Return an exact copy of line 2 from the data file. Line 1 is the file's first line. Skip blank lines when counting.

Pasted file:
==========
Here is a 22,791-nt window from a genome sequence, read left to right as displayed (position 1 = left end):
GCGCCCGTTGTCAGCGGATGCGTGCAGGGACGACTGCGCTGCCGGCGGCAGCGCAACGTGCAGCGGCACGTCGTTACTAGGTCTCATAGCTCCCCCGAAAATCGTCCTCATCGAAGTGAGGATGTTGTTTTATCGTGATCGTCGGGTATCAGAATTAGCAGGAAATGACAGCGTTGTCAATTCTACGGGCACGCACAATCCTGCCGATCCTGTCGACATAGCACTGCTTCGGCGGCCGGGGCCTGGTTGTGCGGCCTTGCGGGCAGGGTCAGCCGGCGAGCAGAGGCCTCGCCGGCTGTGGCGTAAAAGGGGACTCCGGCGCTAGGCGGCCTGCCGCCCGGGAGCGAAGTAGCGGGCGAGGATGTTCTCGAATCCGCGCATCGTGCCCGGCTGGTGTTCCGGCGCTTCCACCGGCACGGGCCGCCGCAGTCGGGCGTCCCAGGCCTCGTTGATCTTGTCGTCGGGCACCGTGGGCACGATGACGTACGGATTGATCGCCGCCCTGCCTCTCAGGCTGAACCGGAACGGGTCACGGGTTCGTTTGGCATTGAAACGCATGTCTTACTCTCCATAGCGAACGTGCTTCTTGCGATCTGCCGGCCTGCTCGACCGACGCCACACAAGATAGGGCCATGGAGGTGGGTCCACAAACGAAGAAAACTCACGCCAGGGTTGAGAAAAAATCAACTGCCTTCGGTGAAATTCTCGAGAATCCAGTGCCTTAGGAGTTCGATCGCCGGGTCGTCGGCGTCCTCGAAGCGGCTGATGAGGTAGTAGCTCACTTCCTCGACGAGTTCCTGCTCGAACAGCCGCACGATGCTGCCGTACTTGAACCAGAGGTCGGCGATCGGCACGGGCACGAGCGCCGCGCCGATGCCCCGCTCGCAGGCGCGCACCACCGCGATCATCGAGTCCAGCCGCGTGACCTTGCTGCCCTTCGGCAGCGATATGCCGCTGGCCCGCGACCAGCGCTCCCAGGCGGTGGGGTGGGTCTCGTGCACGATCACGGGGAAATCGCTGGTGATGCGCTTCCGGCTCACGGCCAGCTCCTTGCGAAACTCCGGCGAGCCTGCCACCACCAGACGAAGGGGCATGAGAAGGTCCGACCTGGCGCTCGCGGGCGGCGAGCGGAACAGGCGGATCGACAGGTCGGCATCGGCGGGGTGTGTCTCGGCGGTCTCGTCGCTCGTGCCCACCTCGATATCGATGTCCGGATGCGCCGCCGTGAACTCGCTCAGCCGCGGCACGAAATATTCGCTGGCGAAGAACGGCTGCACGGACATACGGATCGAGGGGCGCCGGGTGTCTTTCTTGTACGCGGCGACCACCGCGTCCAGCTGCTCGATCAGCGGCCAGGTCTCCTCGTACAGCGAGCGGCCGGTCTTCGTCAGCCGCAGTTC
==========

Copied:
GCGCCCGTTGTCAGCGGATGCGTGCAGGGACGACTGCGCTGCCGGCGGCAGCGCAACGTGCAGCGGCACGTCGTTACTAGGTCTCATAGCTCCCCCGAAAATCGTCCTCATCGAAGTGAGGATGTTGTTTTATCGTGATCGTCGGGTATCAGAATTAGCAGGAAATGACAGCGTTGTCAATTCTACGGGCACGCACAATCCTGCCGATCCTGTCGACATAGCACTGCTTCGGCGGCCGGGGCCTGGTTGTGCGGCCTTGCGGGCAGGGTCAGCCGGCGAGCAGAGGCCTCGCCGGCTGTGGCGTAAAAGGGGACTCCGGCGCTAGGCGGCCTGCCGCCCGGGAGCGAAGTAGCGGGCGAGGATGTTCTCGAATCCGCGCATCGTGCCCGGCTGGTGTTCCGGCGCTTCCACCGGCACGGGCCGCCGCAGTCGGGCGTCCCAGGCCTCGTTGATCTTGTCGTCGGGCACCGTGGGCACGATGACGTACGGATTGATCGCCGCCCTGCCTCTCAGGCTGAACCGGAACGGGTCACGGGTTCGTTTGGCATTGAAACGCATGTCTTACTCTCCATAGCGAACGTGCTTCTTGCGATCTGCCGGCCTGCTCGACCGACGCCACACAAGATAGGGCCATGGAGGTGGGTCCACAAACGAAGAAAACTCACGCCAGGGTTGAGAAAAAATCAACTGCCTTCGGTGAAATTCTCGAGAATCCAGTGCCTTAGGAGTTCGATCGCCGGGTCGTCGGCGTCCTCGAAGCGGCTGATGAGGTAGTAGCTCACTTCCTCGACGAGTTCCTGCTCGAACAGCCGCACGATGCTGCCGTACTTGAACCAGAGGTCGGCGATCGGCACGGGCACGAGCGCCGCGCCGATGCCCCGCTCGCAGGCGCGCACCACCGCGATCATCGAGTCCAGCCGCGTGACCTTGCTGCCCTTCGGCAGCGATATGCCGCTGGCCCGCGACCAGCGCTCCCAGGCGGTGGGGTGGGTCTCGTGCACGATCACGGGGAAATCGCTGGTGATGCGCTTCCGGCTCACGGCCAGCTCCTTGCGAAACTCCGGCGAGCCTGCCACCACCAGACGAAGGGGCATGAGAAGGTCCGACCTGGCGCTCGCGGGCGGCGAGCGGAACAGGCGGATCGACAGGTCGGCATCGGCGGGGTGTGTCTCGGCGGTCTCGTCGCTCGTGCCCACCTCGATATCGATGTCCGGATGCGCCGCCGTGAACTCGCTCAGCCGCGGCACGAAATATTCGCTGGCGAAGAACGGCTGCACGGACATACGGATCGAGGGGCGCCGGGTGTCTTTCTTGTACGCGGCGACCACCGCGTCCAGCTGCTCGATCAGCGGCCAGGTCTCCTCGTACAGCGAGCGGCCGGTCTTCGTCAGCCGCAGTTC